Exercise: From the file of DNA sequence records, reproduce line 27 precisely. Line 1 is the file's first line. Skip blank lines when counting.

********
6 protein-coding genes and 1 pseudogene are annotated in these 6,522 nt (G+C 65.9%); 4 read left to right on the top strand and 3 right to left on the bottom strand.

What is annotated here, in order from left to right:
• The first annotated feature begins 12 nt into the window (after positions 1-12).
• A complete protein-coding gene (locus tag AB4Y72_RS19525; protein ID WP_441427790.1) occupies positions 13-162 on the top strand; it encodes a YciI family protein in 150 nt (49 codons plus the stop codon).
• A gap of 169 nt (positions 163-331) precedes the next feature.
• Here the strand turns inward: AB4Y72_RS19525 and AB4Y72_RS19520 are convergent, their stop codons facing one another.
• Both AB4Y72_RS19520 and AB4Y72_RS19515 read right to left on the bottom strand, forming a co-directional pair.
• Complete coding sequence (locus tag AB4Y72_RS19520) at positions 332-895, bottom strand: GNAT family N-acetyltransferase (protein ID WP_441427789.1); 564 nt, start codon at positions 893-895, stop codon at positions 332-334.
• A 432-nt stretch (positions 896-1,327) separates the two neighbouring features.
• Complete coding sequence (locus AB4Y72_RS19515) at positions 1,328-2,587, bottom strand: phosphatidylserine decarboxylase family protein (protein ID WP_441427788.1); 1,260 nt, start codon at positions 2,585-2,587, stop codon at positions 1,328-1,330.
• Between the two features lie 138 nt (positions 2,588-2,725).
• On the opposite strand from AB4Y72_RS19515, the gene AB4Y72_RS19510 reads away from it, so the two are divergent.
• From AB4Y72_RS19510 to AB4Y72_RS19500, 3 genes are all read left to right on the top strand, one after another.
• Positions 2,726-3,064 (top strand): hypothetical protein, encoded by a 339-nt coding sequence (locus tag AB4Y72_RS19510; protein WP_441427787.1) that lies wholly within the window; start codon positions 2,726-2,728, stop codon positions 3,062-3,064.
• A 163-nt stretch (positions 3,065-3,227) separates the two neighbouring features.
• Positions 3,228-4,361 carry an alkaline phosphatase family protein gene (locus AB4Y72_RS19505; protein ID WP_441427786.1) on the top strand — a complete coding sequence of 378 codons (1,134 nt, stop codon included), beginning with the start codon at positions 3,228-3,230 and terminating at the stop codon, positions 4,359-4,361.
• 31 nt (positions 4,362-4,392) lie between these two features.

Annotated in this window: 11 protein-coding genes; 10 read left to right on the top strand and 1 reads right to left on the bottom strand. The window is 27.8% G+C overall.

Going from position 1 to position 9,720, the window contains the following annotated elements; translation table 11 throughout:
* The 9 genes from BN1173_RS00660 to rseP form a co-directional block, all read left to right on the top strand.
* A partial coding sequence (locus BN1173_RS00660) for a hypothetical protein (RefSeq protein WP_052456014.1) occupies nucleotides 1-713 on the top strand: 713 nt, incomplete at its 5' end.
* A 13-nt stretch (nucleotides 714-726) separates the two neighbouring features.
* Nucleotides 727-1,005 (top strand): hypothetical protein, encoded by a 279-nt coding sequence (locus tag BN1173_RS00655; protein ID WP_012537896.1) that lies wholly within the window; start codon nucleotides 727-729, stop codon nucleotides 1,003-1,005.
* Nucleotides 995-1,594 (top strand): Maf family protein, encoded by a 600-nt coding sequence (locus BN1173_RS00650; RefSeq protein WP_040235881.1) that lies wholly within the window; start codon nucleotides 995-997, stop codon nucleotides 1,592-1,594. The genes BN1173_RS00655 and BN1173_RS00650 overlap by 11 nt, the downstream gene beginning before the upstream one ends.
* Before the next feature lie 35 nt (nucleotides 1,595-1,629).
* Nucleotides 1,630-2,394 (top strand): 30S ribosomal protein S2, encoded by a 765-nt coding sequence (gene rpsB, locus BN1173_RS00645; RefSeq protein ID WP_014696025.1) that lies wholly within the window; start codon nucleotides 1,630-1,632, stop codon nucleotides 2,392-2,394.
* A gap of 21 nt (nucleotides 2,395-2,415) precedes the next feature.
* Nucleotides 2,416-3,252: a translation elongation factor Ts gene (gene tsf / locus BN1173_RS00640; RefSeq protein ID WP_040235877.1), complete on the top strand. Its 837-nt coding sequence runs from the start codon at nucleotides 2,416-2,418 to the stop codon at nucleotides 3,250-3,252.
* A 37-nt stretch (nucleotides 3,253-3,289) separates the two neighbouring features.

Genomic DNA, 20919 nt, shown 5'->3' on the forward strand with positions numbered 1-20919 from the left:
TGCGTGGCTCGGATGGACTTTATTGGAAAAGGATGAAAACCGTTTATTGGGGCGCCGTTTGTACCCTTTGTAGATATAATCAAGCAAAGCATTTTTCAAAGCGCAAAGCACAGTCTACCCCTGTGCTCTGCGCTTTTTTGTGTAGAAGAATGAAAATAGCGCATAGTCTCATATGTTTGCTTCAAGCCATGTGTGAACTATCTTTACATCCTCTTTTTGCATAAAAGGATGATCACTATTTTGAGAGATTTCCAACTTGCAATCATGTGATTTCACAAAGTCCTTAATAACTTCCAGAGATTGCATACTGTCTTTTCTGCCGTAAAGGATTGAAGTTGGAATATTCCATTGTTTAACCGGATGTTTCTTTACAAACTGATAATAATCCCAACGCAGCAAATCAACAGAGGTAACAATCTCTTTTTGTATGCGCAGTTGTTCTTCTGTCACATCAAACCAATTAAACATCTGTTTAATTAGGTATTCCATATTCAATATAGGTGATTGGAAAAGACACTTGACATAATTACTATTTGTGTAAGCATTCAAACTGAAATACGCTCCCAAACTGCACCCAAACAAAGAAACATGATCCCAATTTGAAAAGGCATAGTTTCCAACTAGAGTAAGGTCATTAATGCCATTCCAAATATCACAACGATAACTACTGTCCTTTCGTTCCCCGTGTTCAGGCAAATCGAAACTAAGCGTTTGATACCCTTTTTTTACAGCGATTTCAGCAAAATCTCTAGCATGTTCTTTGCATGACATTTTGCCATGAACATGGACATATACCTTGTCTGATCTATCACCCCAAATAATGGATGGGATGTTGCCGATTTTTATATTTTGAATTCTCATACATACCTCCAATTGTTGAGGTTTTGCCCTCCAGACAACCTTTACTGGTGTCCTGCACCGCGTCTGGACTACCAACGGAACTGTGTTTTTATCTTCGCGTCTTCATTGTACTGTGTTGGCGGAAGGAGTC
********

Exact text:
* A gap of 21 nt (nucleotides 2,395-2,415) precedes the next feature.